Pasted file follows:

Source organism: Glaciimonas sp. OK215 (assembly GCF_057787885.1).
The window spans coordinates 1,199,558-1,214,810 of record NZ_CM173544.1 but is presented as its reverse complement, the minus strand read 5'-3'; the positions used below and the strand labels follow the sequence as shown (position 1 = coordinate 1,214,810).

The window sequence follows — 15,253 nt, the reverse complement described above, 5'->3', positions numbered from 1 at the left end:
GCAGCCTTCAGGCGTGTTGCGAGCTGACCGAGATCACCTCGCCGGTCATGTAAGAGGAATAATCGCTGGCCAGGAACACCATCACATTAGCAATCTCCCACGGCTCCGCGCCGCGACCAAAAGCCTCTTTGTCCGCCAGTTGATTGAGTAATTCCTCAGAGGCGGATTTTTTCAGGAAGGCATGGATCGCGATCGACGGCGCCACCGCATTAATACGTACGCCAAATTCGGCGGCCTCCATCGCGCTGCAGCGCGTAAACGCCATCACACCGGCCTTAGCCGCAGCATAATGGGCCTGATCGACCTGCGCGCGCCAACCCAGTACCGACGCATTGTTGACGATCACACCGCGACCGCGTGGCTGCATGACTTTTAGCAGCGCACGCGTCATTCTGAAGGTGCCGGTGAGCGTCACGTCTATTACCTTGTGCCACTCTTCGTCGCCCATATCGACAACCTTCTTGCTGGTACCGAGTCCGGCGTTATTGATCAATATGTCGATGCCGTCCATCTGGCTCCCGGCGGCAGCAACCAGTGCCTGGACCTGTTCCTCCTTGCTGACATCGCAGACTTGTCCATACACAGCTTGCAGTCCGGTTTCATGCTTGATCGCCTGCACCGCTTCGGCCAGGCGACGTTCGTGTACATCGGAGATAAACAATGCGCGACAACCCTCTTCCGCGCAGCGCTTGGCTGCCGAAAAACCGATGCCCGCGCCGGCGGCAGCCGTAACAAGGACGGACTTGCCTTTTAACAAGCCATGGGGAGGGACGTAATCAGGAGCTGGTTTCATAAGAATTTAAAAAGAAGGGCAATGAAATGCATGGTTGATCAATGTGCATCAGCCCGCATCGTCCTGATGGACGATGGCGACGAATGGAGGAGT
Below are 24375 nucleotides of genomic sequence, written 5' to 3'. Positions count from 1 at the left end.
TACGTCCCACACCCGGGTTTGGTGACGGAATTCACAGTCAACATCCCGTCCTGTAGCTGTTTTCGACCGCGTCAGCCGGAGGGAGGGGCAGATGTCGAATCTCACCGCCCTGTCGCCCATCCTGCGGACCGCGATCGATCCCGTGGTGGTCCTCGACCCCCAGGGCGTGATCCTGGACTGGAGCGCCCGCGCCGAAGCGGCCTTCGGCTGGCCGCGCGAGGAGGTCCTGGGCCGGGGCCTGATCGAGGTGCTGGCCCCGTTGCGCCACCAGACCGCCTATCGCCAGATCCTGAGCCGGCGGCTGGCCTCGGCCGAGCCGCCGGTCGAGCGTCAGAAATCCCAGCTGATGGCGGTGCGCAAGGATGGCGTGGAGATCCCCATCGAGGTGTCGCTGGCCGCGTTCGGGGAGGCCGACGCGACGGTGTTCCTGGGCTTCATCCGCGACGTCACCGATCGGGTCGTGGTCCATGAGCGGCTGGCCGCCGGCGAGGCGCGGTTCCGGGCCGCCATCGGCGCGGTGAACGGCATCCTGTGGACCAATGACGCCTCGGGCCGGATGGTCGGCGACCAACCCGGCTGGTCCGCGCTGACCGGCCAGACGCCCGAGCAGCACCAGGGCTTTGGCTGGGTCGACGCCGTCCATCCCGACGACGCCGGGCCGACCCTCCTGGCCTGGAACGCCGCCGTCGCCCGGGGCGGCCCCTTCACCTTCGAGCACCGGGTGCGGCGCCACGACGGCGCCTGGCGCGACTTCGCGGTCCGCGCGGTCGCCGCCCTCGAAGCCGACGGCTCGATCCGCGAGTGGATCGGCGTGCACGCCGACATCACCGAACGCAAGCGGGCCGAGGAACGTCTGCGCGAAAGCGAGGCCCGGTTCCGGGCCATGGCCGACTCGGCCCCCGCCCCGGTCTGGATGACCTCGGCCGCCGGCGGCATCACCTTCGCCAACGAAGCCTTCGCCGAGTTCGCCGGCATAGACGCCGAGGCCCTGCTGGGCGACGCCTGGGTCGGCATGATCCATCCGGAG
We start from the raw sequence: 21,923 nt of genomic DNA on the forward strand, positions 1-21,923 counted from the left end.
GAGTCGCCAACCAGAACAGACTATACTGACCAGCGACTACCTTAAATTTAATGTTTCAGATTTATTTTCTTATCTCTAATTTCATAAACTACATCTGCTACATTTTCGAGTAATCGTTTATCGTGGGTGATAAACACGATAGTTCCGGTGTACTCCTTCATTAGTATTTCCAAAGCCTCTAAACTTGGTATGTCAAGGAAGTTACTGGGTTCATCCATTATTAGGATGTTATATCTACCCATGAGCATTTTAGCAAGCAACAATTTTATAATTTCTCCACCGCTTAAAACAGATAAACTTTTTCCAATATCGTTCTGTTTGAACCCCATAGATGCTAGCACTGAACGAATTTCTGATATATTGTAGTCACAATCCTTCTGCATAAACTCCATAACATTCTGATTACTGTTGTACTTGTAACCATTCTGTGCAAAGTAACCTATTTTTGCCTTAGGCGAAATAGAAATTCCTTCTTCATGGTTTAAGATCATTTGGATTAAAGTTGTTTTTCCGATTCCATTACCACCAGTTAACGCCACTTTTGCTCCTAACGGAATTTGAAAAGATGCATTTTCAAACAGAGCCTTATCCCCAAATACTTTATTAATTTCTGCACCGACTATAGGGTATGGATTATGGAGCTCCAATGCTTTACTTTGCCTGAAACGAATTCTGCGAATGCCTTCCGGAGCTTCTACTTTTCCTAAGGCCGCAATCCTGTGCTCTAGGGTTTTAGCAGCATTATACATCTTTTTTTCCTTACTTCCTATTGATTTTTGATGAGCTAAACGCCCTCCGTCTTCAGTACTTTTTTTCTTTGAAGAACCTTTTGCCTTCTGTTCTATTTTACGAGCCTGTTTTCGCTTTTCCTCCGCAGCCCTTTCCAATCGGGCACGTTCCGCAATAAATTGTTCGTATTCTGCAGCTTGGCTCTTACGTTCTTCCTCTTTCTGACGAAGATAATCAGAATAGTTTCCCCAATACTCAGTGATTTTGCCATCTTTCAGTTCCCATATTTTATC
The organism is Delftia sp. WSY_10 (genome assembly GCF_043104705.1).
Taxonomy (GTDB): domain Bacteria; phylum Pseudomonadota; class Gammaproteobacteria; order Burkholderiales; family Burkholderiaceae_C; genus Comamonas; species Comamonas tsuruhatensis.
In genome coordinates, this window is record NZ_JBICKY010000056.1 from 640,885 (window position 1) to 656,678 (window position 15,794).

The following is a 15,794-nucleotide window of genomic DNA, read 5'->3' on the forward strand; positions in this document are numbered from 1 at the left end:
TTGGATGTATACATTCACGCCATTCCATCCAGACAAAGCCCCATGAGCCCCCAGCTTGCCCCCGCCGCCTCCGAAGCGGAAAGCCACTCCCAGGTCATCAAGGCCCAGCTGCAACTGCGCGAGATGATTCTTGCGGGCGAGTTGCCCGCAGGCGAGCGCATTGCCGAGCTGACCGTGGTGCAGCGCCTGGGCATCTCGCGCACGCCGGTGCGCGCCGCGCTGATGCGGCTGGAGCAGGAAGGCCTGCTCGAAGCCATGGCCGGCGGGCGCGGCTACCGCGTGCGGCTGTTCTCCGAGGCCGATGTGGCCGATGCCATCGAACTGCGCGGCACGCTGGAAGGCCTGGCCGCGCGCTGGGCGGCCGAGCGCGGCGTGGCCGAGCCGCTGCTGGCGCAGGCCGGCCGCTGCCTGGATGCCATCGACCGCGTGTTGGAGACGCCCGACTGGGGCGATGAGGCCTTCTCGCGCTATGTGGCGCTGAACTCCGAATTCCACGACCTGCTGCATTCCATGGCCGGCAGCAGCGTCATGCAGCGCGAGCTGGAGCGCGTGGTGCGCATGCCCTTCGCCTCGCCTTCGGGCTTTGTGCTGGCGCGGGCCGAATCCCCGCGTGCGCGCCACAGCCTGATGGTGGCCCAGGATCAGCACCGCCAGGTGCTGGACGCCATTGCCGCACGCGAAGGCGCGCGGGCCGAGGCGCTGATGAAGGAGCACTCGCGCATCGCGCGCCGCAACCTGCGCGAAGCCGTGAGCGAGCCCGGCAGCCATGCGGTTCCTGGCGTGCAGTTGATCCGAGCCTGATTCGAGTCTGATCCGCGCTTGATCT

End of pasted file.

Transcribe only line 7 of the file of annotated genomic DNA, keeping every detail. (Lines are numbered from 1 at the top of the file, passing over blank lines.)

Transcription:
We start from the raw sequence: 21,923 nt of genomic DNA on the forward strand, positions 1-21,923 counted from the left end.